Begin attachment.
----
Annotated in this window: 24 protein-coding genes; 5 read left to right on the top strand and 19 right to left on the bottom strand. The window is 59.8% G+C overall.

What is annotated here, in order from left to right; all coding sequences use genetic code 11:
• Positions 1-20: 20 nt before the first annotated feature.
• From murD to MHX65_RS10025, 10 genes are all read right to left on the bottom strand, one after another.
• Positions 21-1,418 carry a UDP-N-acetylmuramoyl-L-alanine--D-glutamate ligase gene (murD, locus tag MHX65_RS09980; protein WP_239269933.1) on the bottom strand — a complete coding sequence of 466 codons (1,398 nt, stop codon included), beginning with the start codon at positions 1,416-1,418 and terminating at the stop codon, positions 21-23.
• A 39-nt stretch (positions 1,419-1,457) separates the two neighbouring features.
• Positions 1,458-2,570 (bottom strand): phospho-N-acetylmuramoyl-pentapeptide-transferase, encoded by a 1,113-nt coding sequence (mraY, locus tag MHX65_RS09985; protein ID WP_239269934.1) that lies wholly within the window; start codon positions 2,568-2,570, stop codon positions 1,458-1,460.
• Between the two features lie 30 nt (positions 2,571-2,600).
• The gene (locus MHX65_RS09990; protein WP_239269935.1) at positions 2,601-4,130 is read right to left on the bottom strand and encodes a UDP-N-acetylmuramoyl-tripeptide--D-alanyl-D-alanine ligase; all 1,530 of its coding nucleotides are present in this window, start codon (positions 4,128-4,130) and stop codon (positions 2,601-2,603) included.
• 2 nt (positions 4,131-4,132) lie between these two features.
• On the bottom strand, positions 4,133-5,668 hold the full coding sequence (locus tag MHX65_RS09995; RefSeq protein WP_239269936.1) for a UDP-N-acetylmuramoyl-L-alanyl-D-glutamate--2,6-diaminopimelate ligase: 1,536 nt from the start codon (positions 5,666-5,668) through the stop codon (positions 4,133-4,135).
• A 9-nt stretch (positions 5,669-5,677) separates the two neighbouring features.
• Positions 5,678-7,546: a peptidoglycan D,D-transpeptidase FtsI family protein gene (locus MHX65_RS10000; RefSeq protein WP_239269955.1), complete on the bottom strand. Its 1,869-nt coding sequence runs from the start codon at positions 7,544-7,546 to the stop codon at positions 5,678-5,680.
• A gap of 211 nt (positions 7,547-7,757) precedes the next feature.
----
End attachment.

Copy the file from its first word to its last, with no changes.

Annotated in this window: 24 protein-coding genes; 5 read left to right on the top strand and 19 right to left on the bottom strand. The window is 59.8% G+C overall.

What is annotated here, in order from left to right; all coding sequences use genetic code 11:
• Positions 1-20: 20 nt before the first annotated feature.
• From murD to MHX65_RS10025, 10 genes are all read right to left on the bottom strand, one after another.
• Positions 21-1,418 carry a UDP-N-acetylmuramoyl-L-alanine--D-glutamate ligase gene (murD, locus tag MHX65_RS09980; protein WP_239269933.1) on the bottom strand — a complete coding sequence of 466 codons (1,398 nt, stop codon included), beginning with the start codon at positions 1,416-1,418 and terminating at the stop codon, positions 21-23.
• A 39-nt stretch (positions 1,419-1,457) separates the two neighbouring features.
• Positions 1,458-2,570 (bottom strand): phospho-N-acetylmuramoyl-pentapeptide-transferase, encoded by a 1,113-nt coding sequence (mraY, locus tag MHX65_RS09985; protein ID WP_239269934.1) that lies wholly within the window; start codon positions 2,568-2,570, stop codon positions 1,458-1,460.
• Between the two features lie 30 nt (positions 2,571-2,600).
• The gene (locus MHX65_RS09990; protein WP_239269935.1) at positions 2,601-4,130 is read right to left on the bottom strand and encodes a UDP-N-acetylmuramoyl-tripeptide--D-alanyl-D-alanine ligase; all 1,530 of its coding nucleotides are present in this window, start codon (positions 4,128-4,130) and stop codon (positions 2,601-2,603) included.
• 2 nt (positions 4,131-4,132) lie between these two features.
• On the bottom strand, positions 4,133-5,668 hold the full coding sequence (locus tag MHX65_RS09995; RefSeq protein WP_239269936.1) for a UDP-N-acetylmuramoyl-L-alanyl-D-glutamate--2,6-diaminopimelate ligase: 1,536 nt from the start codon (positions 5,666-5,668) through the stop codon (positions 4,133-4,135).
• A 9-nt stretch (positions 5,669-5,677) separates the two neighbouring features.
• Positions 5,678-7,546: a peptidoglycan D,D-transpeptidase FtsI family protein gene (locus MHX65_RS10000; RefSeq protein WP_239269955.1), complete on the bottom strand. Its 1,869-nt coding sequence runs from the start codon at positions 7,544-7,546 to the stop codon at positions 5,678-5,680.
• A gap of 211 nt (positions 7,547-7,757) precedes the next feature.